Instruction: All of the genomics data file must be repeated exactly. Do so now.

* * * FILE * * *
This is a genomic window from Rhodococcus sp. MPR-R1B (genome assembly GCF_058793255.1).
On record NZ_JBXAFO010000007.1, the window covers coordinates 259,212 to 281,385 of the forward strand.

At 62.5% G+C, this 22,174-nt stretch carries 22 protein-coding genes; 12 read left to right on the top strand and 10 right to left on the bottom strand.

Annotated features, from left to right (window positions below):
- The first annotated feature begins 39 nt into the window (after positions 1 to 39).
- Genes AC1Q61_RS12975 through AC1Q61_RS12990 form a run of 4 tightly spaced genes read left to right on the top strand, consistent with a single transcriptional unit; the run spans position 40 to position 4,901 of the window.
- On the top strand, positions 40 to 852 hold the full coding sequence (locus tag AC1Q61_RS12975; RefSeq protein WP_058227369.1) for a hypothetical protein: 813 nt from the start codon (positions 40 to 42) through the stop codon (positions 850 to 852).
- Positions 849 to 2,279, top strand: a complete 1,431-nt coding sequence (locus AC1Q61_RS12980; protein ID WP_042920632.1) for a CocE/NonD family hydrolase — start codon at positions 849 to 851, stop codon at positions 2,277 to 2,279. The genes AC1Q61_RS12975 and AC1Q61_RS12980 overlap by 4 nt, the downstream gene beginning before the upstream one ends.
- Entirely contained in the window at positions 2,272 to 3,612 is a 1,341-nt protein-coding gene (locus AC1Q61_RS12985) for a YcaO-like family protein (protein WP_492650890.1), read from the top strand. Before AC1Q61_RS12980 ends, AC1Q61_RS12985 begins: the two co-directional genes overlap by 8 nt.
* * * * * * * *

This is a genomic window from Rhodococcus sp. MPR-R1B (genome assembly GCF_058793255.1).
On record NZ_JBXAFO010000007.1, the window covers coordinates 259,212 to 281,385 of the forward strand.

At 62.5% G+C, this 22,174-nt stretch carries 22 protein-coding genes; 12 read left to right on the top strand and 10 right to left on the bottom strand.

Annotated features, from left to right (window positions below):
- The first annotated feature begins 39 nt into the window (after positions 1 to 39).
- Genes AC1Q61_RS12975 through AC1Q61_RS12990 form a run of 4 tightly spaced genes read left to right on the top strand, consistent with a single transcriptional unit; the run spans position 40 to position 4,901 of the window.
- On the top strand, positions 40 to 852 hold the full coding sequence (locus tag AC1Q61_RS12975; RefSeq protein WP_058227369.1) for a hypothetical protein: 813 nt from the start codon (positions 40 to 42) through the stop codon (positions 850 to 852).
- Positions 849 to 2,279, top strand: a complete 1,431-nt coding sequence (locus AC1Q61_RS12980; protein ID WP_042920632.1) for a CocE/NonD family hydrolase — start codon at positions 849 to 851, stop codon at positions 2,277 to 2,279. The genes AC1Q61_RS12975 and AC1Q61_RS12980 overlap by 4 nt, the downstream gene beginning before the upstream one ends.
- Entirely contained in the window at positions 2,272 to 3,612 is a 1,341-nt protein-coding gene (locus AC1Q61_RS12985) for a YcaO-like family protein (protein WP_492650890.1), read from the top strand. Before AC1Q61_RS12980 ends, AC1Q61_RS12985 begins: the two co-directional genes overlap by 8 nt.